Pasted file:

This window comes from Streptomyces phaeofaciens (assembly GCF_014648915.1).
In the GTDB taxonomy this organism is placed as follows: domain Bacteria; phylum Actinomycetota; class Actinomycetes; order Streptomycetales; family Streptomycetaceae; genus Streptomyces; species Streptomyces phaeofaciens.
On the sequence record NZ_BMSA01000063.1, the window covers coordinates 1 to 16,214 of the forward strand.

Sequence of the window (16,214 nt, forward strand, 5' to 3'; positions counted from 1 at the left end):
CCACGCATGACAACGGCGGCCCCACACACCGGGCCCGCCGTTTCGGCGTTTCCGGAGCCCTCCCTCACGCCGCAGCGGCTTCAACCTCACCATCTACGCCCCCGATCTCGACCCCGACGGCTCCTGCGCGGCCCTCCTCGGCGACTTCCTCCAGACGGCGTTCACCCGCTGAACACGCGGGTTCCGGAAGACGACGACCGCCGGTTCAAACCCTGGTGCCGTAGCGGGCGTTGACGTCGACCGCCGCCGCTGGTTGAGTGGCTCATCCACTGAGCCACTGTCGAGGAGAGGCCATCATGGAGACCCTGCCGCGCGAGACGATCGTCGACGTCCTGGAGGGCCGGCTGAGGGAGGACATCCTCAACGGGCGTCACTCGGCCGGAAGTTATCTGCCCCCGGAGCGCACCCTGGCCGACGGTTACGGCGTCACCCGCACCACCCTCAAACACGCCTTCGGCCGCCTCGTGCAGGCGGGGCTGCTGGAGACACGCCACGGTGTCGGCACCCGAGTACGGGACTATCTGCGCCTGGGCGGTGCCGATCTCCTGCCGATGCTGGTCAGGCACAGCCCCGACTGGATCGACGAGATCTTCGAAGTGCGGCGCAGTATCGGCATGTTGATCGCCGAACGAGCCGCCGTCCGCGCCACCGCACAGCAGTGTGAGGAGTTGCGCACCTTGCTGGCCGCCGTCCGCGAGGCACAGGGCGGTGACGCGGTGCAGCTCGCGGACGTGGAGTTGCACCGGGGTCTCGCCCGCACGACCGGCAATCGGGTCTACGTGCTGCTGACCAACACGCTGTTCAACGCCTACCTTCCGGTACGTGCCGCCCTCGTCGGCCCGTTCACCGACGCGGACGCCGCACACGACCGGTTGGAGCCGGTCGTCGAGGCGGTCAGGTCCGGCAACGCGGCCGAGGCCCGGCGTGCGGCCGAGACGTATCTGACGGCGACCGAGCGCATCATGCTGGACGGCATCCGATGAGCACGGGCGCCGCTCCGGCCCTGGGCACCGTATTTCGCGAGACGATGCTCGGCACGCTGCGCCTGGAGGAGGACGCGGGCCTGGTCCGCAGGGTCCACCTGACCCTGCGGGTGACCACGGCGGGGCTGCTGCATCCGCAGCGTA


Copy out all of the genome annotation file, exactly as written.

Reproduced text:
This window comes from Streptomyces phaeofaciens (assembly GCF_014648915.1).
In the GTDB taxonomy this organism is placed as follows: domain Bacteria; phylum Actinomycetota; class Actinomycetes; order Streptomycetales; family Streptomycetaceae; genus Streptomyces; species Streptomyces phaeofaciens.
On the sequence record NZ_BMSA01000063.1, the window covers coordinates 1 to 16,214 of the forward strand.

Sequence of the window (16,214 nt, forward strand, 5' to 3'; positions counted from 1 at the left end):
CCACGCATGACAACGGCGGCCCCACACACCGGGCCCGCCGTTTCGGCGTTTCCGGAGCCCTCCCTCACGCCGCAGCGGCTTCAACCTCACCATCTACGCCCCCGATCTCGACCCCGACGGCTCCTGCGCGGCCCTCCTCGGCGACTTCCTCCAGACGGCGTTCACCCGCTGAACACGCGGGTTCCGGAAGACGACGACCGCCGGTTCAAACCCTGGTGCCGTAGCGGGCGTTGACGTCGACCGCCGCCGCTGGTTGAGTGGCTCATCCACTGAGCCACTGTCGAGGAGAGGCCATCATGGAGACCCTGCCGCGCGAGACGATCGTCGACGTCCTGGAGGGCCGGCTGAGGGAGGACATCCTCAACGGGCGTCACTCGGCCGGAAGTTATCTGCCCCCGGAGCGCACCCTGGCCGACGGTTACGGCGTCACCCGCACCACCCTCAAACACGCCTTCGGCCGCCTCGTGCAGGCGGGGCTGCTGGAGACACGCCACGGTGTCGGCACCCGAGTACGGGACTATCTGCGCCTGGGCGGTGCCGATCTCCTGCCGATGCTGGTCAGGCACAGCCCCGACTGGATCGACGAGATCTTCGAAGTGCGGCGCAGTATCGGCATGTTGATCGCCGAACGAGCCGCCGTCCGCGCCACCGCACAGCAGTGTGAGGAGTTGCGCACCTTGCTGGCCGCCGTCCGCGAGGCACAGGGCGGTGACGCGGTGCAGCTCGCGGACGTGGAGTTGCACCGGGGTCTCGCCCGCACGACCGGCAATCGGGTCTACGTGCTGCTGACCAACACGCTGTTCAACGCCTACCTTCCGGTACGTGCCGCCCTCGTCGGCCCGTTCACCGACGCGGACGCCGCACACGACCGGTTGGAGCCGGTCGTCGAGGCGGTCAGGTCCGGCAACGCGGCCGAGGCCCGGCGTGCGGCCGAGACGTATCTGACGGCGACCGAGCGCATCATGCTGGACGGCATCCGATGAGCACGGGCGCCGCTCCGGCCCTGGGCACCGTATTTCGCGAGACGATGCTCGGCACGCTGCGCCTGGAGGAGGACGCGGGCCTGGTCCGCAGGGTCCACCTGACCCTGCGGGTGACCACGGCGGGGCTGCTGCATCCGCAGCGTA